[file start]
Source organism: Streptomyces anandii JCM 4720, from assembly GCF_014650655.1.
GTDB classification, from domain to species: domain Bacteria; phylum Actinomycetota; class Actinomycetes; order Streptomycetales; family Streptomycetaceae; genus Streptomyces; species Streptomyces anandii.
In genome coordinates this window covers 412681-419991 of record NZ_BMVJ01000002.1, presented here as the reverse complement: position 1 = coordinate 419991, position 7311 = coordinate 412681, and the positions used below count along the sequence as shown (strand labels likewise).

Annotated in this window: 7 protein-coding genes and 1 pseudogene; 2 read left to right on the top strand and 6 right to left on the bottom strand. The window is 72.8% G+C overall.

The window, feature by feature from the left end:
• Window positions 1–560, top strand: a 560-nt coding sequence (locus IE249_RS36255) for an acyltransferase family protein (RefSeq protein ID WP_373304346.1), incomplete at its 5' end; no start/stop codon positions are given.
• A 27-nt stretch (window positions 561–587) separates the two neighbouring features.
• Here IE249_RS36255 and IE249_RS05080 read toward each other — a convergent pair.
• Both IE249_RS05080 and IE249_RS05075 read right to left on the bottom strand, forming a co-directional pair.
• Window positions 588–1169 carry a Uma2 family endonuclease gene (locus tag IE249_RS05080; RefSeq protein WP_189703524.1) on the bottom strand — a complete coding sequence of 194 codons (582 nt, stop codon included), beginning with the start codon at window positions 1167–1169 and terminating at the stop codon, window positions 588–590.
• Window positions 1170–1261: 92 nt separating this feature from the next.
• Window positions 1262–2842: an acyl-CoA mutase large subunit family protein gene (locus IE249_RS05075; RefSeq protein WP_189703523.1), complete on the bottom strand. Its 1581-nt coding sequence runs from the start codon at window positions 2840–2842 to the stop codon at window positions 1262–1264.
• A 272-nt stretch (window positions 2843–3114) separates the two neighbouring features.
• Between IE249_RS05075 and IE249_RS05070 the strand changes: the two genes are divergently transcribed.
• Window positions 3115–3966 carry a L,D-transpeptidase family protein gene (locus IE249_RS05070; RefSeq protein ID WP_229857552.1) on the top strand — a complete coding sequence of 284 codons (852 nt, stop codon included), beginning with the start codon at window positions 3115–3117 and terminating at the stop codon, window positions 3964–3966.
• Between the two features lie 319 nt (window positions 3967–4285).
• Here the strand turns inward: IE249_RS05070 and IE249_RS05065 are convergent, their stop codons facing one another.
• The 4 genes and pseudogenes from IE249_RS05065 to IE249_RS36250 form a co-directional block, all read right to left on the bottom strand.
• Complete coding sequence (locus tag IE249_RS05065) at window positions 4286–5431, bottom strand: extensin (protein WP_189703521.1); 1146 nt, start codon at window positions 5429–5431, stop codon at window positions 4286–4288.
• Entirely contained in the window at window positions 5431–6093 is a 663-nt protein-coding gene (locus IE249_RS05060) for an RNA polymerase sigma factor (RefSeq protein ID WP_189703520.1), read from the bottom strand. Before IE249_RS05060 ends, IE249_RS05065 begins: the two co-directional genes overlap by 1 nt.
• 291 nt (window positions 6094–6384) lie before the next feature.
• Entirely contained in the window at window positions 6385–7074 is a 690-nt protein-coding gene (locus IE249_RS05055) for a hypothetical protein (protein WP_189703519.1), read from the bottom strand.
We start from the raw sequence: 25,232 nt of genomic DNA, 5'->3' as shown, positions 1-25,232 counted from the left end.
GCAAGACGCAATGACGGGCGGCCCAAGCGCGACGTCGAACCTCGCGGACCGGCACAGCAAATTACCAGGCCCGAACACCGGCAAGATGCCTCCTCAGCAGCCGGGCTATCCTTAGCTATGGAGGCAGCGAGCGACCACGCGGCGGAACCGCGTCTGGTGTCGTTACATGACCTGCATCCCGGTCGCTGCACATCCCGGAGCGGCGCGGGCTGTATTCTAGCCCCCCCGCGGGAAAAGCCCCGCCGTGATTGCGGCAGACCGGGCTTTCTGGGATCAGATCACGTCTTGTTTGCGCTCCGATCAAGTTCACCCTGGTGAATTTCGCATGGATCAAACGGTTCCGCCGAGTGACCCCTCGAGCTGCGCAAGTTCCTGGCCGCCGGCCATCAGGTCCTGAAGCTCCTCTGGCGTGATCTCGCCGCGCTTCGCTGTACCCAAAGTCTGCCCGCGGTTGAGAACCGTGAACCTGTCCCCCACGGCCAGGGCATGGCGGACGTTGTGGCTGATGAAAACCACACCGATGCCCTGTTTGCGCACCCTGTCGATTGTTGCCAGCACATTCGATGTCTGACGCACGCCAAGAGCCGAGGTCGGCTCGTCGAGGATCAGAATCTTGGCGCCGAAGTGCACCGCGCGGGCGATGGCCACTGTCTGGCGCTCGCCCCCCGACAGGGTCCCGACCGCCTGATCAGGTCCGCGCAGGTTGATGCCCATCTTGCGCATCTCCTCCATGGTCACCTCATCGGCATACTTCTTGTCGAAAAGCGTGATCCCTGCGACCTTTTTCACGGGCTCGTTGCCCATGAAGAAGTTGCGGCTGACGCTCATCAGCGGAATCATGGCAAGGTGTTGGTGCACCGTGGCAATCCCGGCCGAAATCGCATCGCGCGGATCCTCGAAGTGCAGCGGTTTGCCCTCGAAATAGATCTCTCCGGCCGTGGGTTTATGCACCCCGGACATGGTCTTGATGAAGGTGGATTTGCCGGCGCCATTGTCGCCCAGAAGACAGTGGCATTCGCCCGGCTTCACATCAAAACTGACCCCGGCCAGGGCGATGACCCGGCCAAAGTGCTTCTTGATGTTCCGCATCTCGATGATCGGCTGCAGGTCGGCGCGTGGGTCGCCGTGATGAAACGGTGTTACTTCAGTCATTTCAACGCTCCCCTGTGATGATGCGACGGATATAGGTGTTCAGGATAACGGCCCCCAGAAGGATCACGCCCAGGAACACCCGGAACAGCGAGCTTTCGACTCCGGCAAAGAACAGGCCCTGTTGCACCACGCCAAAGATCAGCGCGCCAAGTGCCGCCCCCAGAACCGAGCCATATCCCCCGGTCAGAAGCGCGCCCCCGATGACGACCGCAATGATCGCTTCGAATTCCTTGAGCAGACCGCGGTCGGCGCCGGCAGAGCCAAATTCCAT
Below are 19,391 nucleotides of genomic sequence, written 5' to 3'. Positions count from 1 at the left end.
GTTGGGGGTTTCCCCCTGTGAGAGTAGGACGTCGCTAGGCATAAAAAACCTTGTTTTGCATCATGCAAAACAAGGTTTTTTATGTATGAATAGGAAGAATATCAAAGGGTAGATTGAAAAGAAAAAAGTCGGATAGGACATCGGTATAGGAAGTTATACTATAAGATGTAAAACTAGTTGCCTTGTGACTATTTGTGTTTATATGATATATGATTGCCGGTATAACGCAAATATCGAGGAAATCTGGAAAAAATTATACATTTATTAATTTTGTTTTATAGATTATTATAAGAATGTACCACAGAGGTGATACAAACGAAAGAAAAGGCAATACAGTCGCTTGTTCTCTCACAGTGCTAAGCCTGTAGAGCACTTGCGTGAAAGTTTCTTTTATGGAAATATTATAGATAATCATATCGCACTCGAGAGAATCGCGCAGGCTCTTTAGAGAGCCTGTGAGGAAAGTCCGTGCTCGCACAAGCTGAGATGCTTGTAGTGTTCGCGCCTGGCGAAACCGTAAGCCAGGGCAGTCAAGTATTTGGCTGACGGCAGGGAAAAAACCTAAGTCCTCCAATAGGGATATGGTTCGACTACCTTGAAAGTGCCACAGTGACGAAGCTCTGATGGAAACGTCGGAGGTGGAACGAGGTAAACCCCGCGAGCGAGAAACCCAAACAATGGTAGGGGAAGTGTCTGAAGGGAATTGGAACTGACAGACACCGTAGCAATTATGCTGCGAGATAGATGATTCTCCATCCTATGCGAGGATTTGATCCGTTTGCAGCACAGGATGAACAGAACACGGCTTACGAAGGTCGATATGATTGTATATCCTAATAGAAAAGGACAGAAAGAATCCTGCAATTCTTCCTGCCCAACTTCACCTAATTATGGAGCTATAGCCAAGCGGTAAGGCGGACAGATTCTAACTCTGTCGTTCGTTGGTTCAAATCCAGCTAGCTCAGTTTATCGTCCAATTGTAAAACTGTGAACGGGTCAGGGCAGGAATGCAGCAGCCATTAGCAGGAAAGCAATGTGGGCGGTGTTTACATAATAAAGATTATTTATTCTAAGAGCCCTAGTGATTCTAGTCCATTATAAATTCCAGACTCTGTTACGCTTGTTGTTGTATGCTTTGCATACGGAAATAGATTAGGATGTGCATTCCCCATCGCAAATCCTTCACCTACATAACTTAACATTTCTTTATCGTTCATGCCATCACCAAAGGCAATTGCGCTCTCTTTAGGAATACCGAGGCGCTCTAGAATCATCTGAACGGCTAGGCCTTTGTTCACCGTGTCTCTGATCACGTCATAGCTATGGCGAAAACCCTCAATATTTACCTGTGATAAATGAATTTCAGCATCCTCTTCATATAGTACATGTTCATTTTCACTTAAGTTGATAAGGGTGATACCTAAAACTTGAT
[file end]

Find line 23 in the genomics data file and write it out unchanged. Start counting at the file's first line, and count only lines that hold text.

We start from the raw sequence: 25,232 nt of genomic DNA, 5'->3' as shown, positions 1-25,232 counted from the left end.